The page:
THROUGHOUT history, many new technologies launched with great hype have failed to live up to their potential. Blockchain and Bitcoin are examples of such ‘revolutionary’ technologies that are yet to cause any real disruption. Libra is likely to follow in their footsteps.
In 2008, a paper published under the pseudonym Satoshi Nakamoto introduced the first cryptocurrency, Bitcoin. The author(s) found that one of the greatest faults of the financial system is that we are forced to trust third parties, ie financial institutions. By creating a cryptocurrency based on Blockchain technology, they hoped to create "an electronic payment system … without the need for a trusted third party”.
This idea held great promise in the wake of the financial crisis. People’s trust in financial institutions and governments had been damaged. Bitcoin was a way out: a way to participate in the economy without being at the mercy of a flawed financial system.
Cryptocurrencies presented solutions to many problems associated with traditional currencies, reigniting the dream of the internet enabling decentralisation. No one entity could control money supply, and financial institutions would no longer mediate all transactions and get rich doing so.
Despite the excitement, there were many reasons why Bitcoin never took off. Fears of crypto-anarchy and anonymous transactions led to widespread bans. It was also criticised for its high-energy consumption. The nail in the coffin was its volatility, which effectively made it useless as a store of value.
As the Bitcoin dream fades, Facebook, along with its partners, has announced plans for a new cryptocurrency: Libra. The announcement has generated mixed reactions — from paranoia of Facebook’s deeper penetration into our lives, to hope that Facebook will solve the world’s financial inclusion woes.
If there is widespread adoption of Libra among Facebook’s 2bn users, it could make Facebook — and Zuckerberg — more powerful than any government or multilateral institution.
The white paper introducing Libra presents it as a philanthropic mission. The sales pitch — which betrays a lack of understanding of the reasons behind financial exclusion — is that Libra will give access to 1.7 billion financially excluded people.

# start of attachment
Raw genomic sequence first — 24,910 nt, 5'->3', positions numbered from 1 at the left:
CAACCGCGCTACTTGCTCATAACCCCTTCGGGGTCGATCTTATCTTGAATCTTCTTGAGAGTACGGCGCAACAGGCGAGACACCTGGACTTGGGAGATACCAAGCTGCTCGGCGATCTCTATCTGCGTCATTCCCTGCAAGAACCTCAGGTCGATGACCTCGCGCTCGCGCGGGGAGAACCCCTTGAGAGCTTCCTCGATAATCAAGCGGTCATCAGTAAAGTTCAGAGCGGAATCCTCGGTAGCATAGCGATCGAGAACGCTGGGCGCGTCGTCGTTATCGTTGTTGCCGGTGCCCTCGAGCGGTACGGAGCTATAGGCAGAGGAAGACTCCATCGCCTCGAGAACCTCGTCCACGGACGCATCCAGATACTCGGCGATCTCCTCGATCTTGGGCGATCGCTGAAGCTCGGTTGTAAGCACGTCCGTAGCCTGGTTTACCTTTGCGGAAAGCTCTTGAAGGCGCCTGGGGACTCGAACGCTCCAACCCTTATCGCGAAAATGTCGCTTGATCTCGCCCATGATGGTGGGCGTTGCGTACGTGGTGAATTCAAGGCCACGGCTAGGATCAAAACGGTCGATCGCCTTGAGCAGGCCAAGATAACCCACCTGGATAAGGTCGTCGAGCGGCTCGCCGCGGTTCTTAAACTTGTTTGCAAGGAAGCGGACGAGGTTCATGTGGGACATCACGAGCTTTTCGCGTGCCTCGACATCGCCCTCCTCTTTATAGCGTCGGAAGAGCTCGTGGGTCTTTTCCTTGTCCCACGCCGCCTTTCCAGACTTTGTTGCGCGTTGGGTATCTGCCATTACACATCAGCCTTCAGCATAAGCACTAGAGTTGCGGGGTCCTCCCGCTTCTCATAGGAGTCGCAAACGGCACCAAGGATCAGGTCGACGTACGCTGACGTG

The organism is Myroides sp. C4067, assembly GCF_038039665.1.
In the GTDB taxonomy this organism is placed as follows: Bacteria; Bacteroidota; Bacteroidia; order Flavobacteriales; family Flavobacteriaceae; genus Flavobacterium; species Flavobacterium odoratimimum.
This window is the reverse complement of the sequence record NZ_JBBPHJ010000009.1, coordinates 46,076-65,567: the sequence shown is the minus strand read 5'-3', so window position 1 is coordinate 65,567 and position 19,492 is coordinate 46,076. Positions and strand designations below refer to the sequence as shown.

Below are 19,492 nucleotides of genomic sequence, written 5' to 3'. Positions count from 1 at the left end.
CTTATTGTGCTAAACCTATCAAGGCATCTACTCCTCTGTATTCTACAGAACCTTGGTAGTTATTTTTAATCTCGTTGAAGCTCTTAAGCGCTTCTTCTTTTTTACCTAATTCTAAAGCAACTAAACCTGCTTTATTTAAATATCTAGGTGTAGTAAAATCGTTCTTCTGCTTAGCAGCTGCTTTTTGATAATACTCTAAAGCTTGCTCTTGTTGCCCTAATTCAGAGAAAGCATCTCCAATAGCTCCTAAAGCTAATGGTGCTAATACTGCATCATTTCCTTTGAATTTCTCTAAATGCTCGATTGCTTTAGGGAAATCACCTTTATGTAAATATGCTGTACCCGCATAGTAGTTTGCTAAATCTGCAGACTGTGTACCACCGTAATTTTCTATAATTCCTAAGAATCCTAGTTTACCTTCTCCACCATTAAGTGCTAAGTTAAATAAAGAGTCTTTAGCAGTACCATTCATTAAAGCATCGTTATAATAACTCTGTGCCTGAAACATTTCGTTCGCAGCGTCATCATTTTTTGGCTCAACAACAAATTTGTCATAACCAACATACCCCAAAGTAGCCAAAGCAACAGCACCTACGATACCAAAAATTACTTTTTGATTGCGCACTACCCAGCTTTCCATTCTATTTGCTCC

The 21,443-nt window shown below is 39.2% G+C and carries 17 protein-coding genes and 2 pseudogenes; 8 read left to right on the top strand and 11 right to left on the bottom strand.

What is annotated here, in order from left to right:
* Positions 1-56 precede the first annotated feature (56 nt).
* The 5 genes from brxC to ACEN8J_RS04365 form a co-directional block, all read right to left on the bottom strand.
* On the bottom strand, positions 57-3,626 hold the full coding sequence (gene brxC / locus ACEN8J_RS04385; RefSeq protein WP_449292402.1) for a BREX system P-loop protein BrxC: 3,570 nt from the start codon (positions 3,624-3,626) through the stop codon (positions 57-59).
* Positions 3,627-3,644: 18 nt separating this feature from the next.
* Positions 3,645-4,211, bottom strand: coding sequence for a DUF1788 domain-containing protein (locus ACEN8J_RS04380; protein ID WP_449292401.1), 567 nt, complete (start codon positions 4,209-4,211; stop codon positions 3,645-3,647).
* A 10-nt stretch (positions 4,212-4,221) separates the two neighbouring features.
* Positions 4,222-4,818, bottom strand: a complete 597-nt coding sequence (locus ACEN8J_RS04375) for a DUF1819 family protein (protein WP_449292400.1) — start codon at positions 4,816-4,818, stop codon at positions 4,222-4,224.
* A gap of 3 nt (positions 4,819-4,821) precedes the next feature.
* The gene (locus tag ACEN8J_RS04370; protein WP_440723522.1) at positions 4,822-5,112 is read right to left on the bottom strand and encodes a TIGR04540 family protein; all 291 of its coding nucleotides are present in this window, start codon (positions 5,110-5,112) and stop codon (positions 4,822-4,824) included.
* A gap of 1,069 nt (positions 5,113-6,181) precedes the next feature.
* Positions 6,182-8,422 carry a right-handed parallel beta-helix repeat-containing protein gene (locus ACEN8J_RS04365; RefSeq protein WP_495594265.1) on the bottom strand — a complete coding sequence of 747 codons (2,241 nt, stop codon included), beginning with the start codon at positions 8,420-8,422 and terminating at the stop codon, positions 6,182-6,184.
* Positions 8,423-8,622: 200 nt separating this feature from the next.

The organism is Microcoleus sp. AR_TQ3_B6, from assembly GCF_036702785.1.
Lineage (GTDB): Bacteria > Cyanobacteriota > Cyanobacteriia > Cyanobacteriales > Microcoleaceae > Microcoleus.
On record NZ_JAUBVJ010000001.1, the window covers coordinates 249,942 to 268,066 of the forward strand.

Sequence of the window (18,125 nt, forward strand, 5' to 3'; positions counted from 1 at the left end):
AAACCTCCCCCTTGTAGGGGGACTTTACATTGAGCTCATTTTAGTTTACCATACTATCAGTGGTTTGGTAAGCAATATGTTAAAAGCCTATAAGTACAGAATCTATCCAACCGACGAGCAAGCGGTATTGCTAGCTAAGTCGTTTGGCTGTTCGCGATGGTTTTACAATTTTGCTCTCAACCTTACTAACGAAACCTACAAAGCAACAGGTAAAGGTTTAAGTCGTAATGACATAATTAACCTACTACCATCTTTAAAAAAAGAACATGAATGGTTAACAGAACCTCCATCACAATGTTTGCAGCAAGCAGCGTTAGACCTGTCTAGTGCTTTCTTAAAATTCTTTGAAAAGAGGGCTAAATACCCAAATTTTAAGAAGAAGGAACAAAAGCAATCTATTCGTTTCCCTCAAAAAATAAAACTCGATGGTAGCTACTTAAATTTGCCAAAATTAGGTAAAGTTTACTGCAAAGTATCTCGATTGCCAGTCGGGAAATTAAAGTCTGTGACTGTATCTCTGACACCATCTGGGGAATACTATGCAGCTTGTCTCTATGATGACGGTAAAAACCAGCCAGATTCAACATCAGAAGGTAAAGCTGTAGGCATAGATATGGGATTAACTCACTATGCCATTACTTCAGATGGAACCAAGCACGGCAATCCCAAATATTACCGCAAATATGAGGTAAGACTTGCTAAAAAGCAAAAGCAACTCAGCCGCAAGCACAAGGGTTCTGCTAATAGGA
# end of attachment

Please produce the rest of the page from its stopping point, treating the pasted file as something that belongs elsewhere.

In Pakistan, around 100 million adults lack access to formal financial services. How many of them use mobile internet and social media apps and can grasp the concept of cryptocurrency? It is difficult to imagine how Libra is going to be accessible for this excluded population.
Women fare worse in access than men. According to GSMA, 327m fewer women than men use mobile internet in low- and middle-income countries. Women in Pakistan are 45 per cent less likely than men to own a mobile phone and 63pc less likely to use mobile internet.
Social norms are a significant barrier to women’s access to smartphones, mobile internet and social media apps. Inability to read and write and low digital literacy also prevent women (and men) from using mobile phones for much beyond phone calls. It is unlikely that there will be significant uptake of cryptocurrency — an obscure concept — amongst this population, many of whom are neither digitally ready nor financially literate.
Another big barrier is mistrust of banks. According to Gallup, over a third of adults in Pakistan do not trust financial institutions. Would they be more likely to trust Facebook — a company with a poor data privacy record and dozens of scandals and lawsuits under its belt?
Finally, physical distance from banks is a significant cause of financial exclusion. Branchless banking providers have made great progress with over 400,000 branchless banking agents across Pakistan. There is no reason to believe Libra would have greater reach and more success with this model than traditional mobile money providers.
As of now, Libra seems only to be catering to the tech-savvy people with bank accounts, who can buy the currency online. Financial inclusion aside, could Libra be a boon for cryptocurrencies? An association of big corporations proposing a stable currency could bring the legitimacy this technology needs.
But here, too, Libra falls short. For purists, Libra betrays the spirit of a cryptocurrency as it is not (yet) decentralised. Nakamoto’s rationale in creating Bitcoin was to give power back to the people and remove their dependence on third parties. With Libra, rather than trusting traditional financial institutions, we would now be asked to trust an elite group of corporations led by Mark Zuckerberg, a ‘tech bro’ notorious for breaching our trust.
From silver coins, to gold standard, to fiat currency, cryptocurrency may well be the next step in the evolution of money. Change is required in a financial system that does not work for the majority, but Libra is not the answer. Given how many of our daily interactions Facebook already surveils, misuses and monetises, Libra poses a great threat. If there is widespread adoption of Libra among Facebook’s 2bn users, it could make Facebook — and Zuckerberg — more powerful than any government or multilateral institution.
The writer is a development practitioner.
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